Through the wonders of time-travel and internet technology, today I’m interviewing American author, Ernest Hemingway.

Elaine: “What is the most memorable thing you recall about your childhood?”

Ernest: “My parents had a summer home near Walloon Lake, Michigan when I was four years old. My father taught me to hunt, fish and camp in the woods. This experience instilled in me a passion for outdoor adventure and living in remote places. I guess it set the tone for my need to live an adventurous life.”

Elaine: “What was the first job you ever held?”

Ernest: “I worked as a cub reporter for the Kansas City Star for six months right out of high school. They gave me a Style Guide which became the foundation of my writing. ‘Use short sentences and short first paragraphs. Use vigorous English. Be positive, not negative.’ See the entire Kansas City Style guide here:

http://www.lostgeneration.com/includes/Hemingwaystylesheet.pdf
Elaine: “Tell us about your first publication.”

Ernest: “After returning from WWI in 1919, I took a fishing trip with high school friends into Michigan’s Upper Peninsula. The trip inspired the short story, Big Two-Hearted River, where Nick Adams takes to the country to find solitude after returning from war.”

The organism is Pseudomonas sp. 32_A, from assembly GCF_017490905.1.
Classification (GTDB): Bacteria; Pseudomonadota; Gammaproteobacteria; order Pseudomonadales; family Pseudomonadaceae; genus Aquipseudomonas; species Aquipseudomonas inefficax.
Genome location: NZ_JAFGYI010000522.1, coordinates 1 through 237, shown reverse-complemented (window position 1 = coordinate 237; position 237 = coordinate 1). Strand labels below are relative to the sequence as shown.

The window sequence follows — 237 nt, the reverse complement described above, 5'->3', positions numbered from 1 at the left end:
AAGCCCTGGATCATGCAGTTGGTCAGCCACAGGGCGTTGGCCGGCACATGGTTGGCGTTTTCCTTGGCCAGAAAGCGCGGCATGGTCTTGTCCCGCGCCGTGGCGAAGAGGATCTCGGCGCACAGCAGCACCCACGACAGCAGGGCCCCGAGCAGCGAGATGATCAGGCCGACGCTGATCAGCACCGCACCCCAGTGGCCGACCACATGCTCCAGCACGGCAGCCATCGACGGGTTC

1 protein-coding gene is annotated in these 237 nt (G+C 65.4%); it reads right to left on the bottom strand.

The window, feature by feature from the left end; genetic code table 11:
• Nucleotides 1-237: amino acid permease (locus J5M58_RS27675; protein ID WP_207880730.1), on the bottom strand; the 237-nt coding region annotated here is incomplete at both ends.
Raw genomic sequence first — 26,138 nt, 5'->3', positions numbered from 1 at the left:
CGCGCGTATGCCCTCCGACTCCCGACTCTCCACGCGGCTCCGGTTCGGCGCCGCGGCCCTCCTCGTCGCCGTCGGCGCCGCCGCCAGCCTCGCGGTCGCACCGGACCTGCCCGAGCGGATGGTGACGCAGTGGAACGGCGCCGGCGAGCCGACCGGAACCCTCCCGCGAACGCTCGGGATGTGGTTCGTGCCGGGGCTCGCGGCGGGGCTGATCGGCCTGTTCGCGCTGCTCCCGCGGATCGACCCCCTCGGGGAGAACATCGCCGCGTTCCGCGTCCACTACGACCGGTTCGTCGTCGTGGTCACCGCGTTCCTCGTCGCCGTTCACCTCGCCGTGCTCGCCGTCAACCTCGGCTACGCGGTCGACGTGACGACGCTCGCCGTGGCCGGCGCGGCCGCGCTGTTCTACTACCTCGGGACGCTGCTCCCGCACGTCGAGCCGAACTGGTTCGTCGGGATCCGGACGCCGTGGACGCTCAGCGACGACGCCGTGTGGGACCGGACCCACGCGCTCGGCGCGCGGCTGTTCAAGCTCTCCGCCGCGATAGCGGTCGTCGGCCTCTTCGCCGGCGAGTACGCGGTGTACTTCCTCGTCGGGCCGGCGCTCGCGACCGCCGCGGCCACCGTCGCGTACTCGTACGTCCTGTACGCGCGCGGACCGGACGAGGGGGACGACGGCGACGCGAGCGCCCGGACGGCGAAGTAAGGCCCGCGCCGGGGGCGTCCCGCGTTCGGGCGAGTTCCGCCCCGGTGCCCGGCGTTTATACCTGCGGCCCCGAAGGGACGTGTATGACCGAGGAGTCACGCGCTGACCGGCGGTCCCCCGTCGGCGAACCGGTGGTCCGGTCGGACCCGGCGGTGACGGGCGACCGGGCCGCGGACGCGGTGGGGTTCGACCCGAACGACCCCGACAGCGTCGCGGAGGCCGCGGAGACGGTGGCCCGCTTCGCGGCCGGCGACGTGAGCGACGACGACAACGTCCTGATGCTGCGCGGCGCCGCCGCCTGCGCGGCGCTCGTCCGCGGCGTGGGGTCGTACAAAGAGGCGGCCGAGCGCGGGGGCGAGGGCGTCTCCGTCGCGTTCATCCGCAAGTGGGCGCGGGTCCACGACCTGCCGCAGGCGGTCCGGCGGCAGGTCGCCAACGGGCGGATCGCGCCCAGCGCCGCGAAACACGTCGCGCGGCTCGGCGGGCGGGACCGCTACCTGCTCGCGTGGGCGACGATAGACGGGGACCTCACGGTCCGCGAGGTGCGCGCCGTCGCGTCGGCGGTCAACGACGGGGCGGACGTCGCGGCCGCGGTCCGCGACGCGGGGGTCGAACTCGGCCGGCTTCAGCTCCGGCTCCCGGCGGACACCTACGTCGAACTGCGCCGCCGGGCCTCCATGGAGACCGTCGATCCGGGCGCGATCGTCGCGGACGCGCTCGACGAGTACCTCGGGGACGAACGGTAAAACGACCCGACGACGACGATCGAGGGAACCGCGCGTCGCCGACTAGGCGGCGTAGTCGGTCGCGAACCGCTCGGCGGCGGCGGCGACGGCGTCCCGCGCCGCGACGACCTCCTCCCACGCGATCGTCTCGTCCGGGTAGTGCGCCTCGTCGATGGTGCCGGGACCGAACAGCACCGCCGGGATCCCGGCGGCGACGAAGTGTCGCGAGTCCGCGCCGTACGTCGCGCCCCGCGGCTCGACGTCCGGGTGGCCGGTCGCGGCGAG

Elaine: “I understand you were influenced by a number of famous people. Can you tell us about them?”

Ernest: “My first wife, Hadley and I moved to Paris in 1921 and I worked as a foreign correspondent for the Toronto Star. While there, I became friends with Gertrude Stein, James Joyce, Ezra Pound and F. Scott Fitzgerald. Gertrude became my mentor and introduced me to a number of artists and writers - Pablo Picasso, Joan Miro’ and Juan Gris. We collaborated on a book called In Our Times.”

Elaine: “I understand many of your books were inspired by your travels and adventures.”

Ernest: “A safari in East Africa in 1933 inspired Green Hills of Africa and several short stories. To Have and Have Not was published in 1937 while we lived in Spain.”

Elaine: “You love cats, right? You’re a man after my own heart.”

Ernest: “LOL. I learned to love cats when I lived in Cuba with my second wife, Pauline. My first cat was a gray Angora named Princessa (middle cat in photo). Two addition males were purchased and I wrote extensively about one of the kittens named Boise. At that time I was writing For Whom the Bell Tolls (1940) based on my experiences during The Spanish Civil War.”